Imam Al-Husayn (A) had reached certain companions during their last moments or after their martyrdom in the battle of Karbala. Among them, it is certain about two companions that they were former slaves. They were bought and later on emancipated. One of them was a Roman slave and another Jaun, the Ethiopian, who was freed by His Eminence, Abu Zar Ghiffari.
Apparently he did not leave the Ahl al-Bayt even after being freed and continued to serve the family of the Prophet.
Jaun came to Imam Al-Husayn (A) on Ashura day and said, “Master! Please allow me also to go to the battlefield.” Imam (A) said,
“No, it is not the time for you to leave this world. You should remain alive after this battle also. Whatever service you rendered to our family is enough. We are pleased with you.”
Jaun insisted again but the Imam refused to permit. Eventually, he fell at the Imam’s feet, kissed his feet and said, “Master! Do not deprive me from martyrdom.” After that, Jaun made such a statement that the Imam could not restrain him any longer.
Jaun said. “Master! I know why you are not allowing me. It is so because I am such a lowly person that I do not deserve this honour. How can I get the rank of martyrdom with my black skin, impure blood and smelly body?”
Imam (A) replied,
“No Jaun, it is not so. The reason behind not permitting you is not what you thought. If you really want to go, you may go.”
Jaun gave a wide smile on hearing this. He began to rock in joy, recited the war poem and set out towards the battlefield happily. He fought bravely and sacrificed his life on his master.
Imam Al-Husayn (A) was watching Jaun’s fight. As soon as Jaun fell from his horse, the Imam ran towards him and sat near his head. He prayed to the Lord:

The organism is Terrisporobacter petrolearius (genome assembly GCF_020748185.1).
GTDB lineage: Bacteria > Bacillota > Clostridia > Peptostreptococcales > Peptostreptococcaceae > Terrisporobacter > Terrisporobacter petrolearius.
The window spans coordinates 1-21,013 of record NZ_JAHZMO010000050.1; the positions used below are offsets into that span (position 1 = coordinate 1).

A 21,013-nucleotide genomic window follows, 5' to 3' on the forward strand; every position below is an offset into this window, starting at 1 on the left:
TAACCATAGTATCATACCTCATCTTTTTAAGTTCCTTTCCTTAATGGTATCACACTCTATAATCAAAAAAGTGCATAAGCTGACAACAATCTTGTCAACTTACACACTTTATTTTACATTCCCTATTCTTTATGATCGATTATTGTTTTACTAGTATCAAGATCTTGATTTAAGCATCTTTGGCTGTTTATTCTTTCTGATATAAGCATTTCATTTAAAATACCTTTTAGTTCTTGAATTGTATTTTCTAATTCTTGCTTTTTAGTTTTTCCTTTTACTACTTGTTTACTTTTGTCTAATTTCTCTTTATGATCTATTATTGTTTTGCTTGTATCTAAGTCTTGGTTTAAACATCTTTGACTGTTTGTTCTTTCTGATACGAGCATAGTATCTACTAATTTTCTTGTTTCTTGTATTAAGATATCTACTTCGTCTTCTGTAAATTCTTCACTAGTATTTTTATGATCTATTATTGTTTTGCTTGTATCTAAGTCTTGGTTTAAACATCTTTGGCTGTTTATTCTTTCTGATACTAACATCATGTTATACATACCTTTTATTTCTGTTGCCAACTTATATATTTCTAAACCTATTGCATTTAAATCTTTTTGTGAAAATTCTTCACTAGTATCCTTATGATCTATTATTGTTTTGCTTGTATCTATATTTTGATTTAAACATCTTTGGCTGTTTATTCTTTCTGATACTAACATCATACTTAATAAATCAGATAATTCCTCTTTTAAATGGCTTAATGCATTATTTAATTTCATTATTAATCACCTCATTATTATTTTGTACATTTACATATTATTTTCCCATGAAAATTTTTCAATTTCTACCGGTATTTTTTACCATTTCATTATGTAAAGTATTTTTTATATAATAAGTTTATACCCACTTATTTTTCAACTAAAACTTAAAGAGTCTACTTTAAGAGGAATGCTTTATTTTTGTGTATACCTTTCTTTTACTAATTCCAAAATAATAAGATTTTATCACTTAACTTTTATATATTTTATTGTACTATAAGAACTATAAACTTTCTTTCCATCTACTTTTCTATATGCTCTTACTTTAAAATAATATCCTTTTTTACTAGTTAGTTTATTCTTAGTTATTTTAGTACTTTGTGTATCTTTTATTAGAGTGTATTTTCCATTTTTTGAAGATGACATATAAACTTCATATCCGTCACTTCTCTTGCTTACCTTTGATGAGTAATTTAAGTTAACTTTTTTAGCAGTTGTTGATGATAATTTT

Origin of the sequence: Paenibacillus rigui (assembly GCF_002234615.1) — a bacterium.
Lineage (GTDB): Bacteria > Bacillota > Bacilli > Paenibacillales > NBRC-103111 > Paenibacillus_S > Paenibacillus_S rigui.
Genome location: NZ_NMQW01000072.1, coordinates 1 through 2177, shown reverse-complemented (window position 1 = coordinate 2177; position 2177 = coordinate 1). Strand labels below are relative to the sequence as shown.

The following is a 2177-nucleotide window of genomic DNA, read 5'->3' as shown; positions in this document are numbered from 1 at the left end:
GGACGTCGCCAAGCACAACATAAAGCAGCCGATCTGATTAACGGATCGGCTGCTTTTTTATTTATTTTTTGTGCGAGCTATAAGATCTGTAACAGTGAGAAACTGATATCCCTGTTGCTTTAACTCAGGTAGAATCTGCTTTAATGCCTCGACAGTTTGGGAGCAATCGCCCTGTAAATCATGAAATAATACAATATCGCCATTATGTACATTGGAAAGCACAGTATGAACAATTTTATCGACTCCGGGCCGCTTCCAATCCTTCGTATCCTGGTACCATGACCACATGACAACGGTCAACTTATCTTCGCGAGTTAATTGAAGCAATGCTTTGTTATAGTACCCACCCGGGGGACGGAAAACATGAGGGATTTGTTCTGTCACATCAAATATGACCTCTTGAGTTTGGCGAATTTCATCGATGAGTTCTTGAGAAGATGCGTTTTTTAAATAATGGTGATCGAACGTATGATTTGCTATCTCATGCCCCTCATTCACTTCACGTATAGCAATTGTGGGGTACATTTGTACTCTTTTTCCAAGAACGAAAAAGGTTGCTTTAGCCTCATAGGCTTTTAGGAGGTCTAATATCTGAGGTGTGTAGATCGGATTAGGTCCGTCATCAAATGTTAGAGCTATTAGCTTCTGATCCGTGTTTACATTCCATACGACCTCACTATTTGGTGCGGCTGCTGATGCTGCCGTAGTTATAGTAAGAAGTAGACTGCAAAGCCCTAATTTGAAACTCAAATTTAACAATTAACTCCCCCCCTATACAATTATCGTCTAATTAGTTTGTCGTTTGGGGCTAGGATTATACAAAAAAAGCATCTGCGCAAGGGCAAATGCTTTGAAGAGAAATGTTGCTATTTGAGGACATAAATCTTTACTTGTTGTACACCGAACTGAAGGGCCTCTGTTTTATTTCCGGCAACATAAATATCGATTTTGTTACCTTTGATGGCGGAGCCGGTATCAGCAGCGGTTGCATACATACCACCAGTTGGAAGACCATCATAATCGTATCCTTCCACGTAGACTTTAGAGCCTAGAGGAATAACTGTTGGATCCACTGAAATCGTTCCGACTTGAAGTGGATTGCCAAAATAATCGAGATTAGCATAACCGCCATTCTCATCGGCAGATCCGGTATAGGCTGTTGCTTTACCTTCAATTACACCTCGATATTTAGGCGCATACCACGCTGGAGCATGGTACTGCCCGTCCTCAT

“O Lord! Make his face bright in this world and the hereafter. Change his body odor into sweet fragrance and resurrect him along with holy men (It must be remembered that the rank of holy men is above the rank of the pious).1 O Lord! Maintain friendship between him and the progeny of Muhammad in the hereafter.”2
There was another slave in Karbala, and he was Roman and he was also martyred in the company of Imam Al-Husayn (A). When he fell from his horse and Imam Al-Husayn (A) reached near him, a strange thing happened.
Either this slave was unconscious or his eyes were filled with blood. It is narrated that Imam Al-Husayn (A) took his head in his lap and wiped the blood from his face and eyes. Suddenly this slave regained consciousness. He looked at the holy face of Imam Al-Husayn (A) and smiled.
Imam (A) placed his check on the cheek of that slave. It is that gesture which the Imam adopted only with this slave and with his son, Ali Akbar. Such a gesture is not recorded with anyone else; that is “he kept his cheek on his cheek.” Seeing this affection, the slave became extremely happy. He just smiled and went on to meet the Lord.3
(Master!) If you come near my head as a doctor I would not forgot the tastefulness of illness even in exchange of both the worlds.
The slave’s head was in the Imam’s lap when his soul flew away from the material cage.